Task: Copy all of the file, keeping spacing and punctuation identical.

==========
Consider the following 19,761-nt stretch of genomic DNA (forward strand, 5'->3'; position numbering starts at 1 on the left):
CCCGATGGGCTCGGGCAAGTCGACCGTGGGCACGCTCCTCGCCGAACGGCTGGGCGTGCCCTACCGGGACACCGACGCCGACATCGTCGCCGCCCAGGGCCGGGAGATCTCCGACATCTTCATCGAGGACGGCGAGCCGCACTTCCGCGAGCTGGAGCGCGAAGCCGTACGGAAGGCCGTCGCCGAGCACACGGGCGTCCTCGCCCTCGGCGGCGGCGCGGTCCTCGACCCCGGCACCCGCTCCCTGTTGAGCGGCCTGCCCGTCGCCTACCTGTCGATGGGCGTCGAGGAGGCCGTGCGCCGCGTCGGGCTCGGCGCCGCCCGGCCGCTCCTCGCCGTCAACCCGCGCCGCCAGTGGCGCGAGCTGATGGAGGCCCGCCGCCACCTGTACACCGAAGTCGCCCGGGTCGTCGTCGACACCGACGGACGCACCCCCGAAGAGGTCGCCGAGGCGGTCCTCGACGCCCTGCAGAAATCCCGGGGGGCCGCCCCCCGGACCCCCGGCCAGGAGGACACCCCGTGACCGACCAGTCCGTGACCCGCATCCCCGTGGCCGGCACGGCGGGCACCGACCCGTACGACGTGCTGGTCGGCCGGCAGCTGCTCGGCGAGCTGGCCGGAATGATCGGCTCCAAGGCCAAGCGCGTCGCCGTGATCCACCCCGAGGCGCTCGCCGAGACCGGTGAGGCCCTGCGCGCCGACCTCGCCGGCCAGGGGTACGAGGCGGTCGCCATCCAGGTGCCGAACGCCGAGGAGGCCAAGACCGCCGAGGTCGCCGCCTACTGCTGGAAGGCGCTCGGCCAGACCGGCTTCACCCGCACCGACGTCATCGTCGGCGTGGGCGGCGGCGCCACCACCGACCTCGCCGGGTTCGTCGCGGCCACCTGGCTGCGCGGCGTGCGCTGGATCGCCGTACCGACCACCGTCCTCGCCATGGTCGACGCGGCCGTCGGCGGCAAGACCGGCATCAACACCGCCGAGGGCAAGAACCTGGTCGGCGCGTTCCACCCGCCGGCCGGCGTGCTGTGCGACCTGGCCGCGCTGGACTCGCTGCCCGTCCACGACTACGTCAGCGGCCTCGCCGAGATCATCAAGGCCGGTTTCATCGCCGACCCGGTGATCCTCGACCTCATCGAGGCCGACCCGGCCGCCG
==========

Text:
Consider the following 19,761-nt stretch of genomic DNA (forward strand, 5'->3'; position numbering starts at 1 on the left):
CCCGATGGGCTCGGGCAAGTCGACCGTGGGCACGCTCCTCGCCGAACGGCTGGGCGTGCCCTACCGGGACACCGACGCCGACATCGTCGCCGCCCAGGGCCGGGAGATCTCCGACATCTTCATCGAGGACGGCGAGCCGCACTTCCGCGAGCTGGAGCGCGAAGCCGTACGGAAGGCCGTCGCCGAGCACACGGGCGTCCTCGCCCTCGGCGGCGGCGCGGTCCTCGACCCCGGCACCCGCTCCCTGTTGAGCGGCCTGCCCGTCGCCTACCTGTCGATGGGCGTCGAGGAGGCCGTGCGCCGCGTCGGGCTCGGCGCCGCCCGGCCGCTCCTCGCCGTCAACCCGCGCCGCCAGTGGCGCGAGCTGATGGAGGCCCGCCGCCACCTGTACACCGAAGTCGCCCGGGTCGTCGTCGACACCGACGGACGCACCCCCGAAGAGGTCGCCGAGGCGGTCCTCGACGCCCTGCAGAAATCCCGGGGGGCCGCCCCCCGGACCCCCGGCCAGGAGGACACCCCGTGACCGACCAGTCCGTGACCCGCATCCCCGTGGCCGGCACGGCGGGCACCGACCCGTACGACGTGCTGGTCGGCCGGCAGCTGCTCGGCGAGCTGGCCGGAATGATCGGCTCCAAGGCCAAGCGCGTCGCCGTGATCCACCCCGAGGCGCTCGCCGAGACCGGTGAGGCCCTGCGCGCCGACCTCGCCGGCCAGGGGTACGAGGCGGTCGCCATCCAGGTGCCGAACGCCGAGGAGGCCAAGACCGCCGAGGTCGCCGCCTACTGCTGGAAGGCGCTCGGCCAGACCGGCTTCACCCGCACCGACGTCATCGTCGGCGTGGGCGGCGGCGCCACCACCGACCTCGCCGGGTTCGTCGCGGCCACCTGGCTGCGCGGCGTGCGCTGGATCGCCGTACCGACCACCGTCCTCGCCATGGTCGACGCGGCCGTCGGCGGCAAGACCGGCATCAACACCGCCGAGGGCAAGAACCTGGTCGGCGCGTTCCACCCGCCGGCCGGCGTGCTGTGCGACCTGGCCGCGCTGGACTCGCTGCCCGTCCACGACTACGTCAGCGGCCTCGCCGAGATCATCAAGGCCGGTTTCATCGCCGACCCGGTGATCCTCGACCTCATCGAGGCCGACCCGGCCGCCG